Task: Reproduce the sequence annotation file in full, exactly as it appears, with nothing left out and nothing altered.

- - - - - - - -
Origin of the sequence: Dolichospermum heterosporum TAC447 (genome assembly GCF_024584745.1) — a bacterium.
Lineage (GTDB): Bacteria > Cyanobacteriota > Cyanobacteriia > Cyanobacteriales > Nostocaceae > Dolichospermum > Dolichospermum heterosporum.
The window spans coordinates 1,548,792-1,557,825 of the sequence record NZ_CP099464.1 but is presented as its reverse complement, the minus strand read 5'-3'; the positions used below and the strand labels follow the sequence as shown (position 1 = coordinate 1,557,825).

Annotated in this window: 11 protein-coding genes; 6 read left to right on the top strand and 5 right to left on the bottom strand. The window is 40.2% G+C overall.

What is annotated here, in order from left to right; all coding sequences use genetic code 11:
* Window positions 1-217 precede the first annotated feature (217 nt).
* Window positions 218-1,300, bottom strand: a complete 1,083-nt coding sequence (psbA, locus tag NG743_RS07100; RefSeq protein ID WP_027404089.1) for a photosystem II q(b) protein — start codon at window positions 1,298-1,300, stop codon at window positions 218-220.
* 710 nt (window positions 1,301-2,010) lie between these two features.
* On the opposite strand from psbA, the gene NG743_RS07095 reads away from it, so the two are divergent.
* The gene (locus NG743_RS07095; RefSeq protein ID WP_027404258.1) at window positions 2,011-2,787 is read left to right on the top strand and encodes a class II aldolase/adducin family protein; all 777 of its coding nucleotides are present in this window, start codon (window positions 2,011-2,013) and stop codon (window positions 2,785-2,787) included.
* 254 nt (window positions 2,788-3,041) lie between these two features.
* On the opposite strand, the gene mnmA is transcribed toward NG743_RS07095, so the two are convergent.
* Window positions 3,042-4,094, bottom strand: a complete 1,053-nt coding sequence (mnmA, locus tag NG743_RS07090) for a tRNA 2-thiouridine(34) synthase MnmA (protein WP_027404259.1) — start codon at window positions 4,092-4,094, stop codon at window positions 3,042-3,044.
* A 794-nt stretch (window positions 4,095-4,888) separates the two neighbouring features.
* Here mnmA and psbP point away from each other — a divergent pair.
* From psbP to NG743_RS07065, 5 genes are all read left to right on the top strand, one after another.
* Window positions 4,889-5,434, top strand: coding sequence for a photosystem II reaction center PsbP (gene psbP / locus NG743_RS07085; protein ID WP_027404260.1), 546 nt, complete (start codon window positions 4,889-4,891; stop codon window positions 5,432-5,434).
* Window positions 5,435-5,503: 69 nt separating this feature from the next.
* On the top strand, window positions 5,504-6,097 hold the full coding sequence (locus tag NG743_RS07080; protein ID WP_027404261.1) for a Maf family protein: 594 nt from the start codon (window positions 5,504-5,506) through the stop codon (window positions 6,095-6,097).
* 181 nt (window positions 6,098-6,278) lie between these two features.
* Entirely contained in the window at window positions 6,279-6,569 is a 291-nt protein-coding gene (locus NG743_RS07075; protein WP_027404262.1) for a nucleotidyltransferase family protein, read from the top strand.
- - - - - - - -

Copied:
Origin of the sequence: Dolichospermum heterosporum TAC447 (genome assembly GCF_024584745.1) — a bacterium.
Lineage (GTDB): Bacteria > Cyanobacteriota > Cyanobacteriia > Cyanobacteriales > Nostocaceae > Dolichospermum > Dolichospermum heterosporum.
The window spans coordinates 1,548,792-1,557,825 of the sequence record NZ_CP099464.1 but is presented as its reverse complement, the minus strand read 5'-3'; the positions used below and the strand labels follow the sequence as shown (position 1 = coordinate 1,557,825).

Annotated in this window: 11 protein-coding genes; 6 read left to right on the top strand and 5 right to left on the bottom strand. The window is 40.2% G+C overall.

What is annotated here, in order from left to right; all coding sequences use genetic code 11:
* Window positions 1-217 precede the first annotated feature (217 nt).
* Window positions 218-1,300, bottom strand: a complete 1,083-nt coding sequence (psbA, locus tag NG743_RS07100; RefSeq protein ID WP_027404089.1) for a photosystem II q(b) protein — start codon at window positions 1,298-1,300, stop codon at window positions 218-220.
* 710 nt (window positions 1,301-2,010) lie between these two features.
* On the opposite strand from psbA, the gene NG743_RS07095 reads away from it, so the two are divergent.
* The gene (locus NG743_RS07095; RefSeq protein ID WP_027404258.1) at window positions 2,011-2,787 is read left to right on the top strand and encodes a class II aldolase/adducin family protein; all 777 of its coding nucleotides are present in this window, start codon (window positions 2,011-2,013) and stop codon (window positions 2,785-2,787) included.
* 254 nt (window positions 2,788-3,041) lie between these two features.
* On the opposite strand, the gene mnmA is transcribed toward NG743_RS07095, so the two are convergent.
* Window positions 3,042-4,094, bottom strand: a complete 1,053-nt coding sequence (mnmA, locus tag NG743_RS07090) for a tRNA 2-thiouridine(34) synthase MnmA (protein WP_027404259.1) — start codon at window positions 4,092-4,094, stop codon at window positions 3,042-3,044.
* A 794-nt stretch (window positions 4,095-4,888) separates the two neighbouring features.
* Here mnmA and psbP point away from each other — a divergent pair.
* From psbP to NG743_RS07065, 5 genes are all read left to right on the top strand, one after another.
* Window positions 4,889-5,434, top strand: coding sequence for a photosystem II reaction center PsbP (gene psbP / locus NG743_RS07085; protein ID WP_027404260.1), 546 nt, complete (start codon window positions 4,889-4,891; stop codon window positions 5,432-5,434).
* Window positions 5,435-5,503: 69 nt separating this feature from the next.
* On the top strand, window positions 5,504-6,097 hold the full coding sequence (locus tag NG743_RS07080; protein ID WP_027404261.1) for a Maf family protein: 594 nt from the start codon (window positions 5,504-5,506) through the stop codon (window positions 6,095-6,097).
* 181 nt (window positions 6,098-6,278) lie between these two features.
* Entirely contained in the window at window positions 6,279-6,569 is a 291-nt protein-coding gene (locus NG743_RS07075; protein WP_027404262.1) for a nucleotidyltransferase family protein, read from the top strand.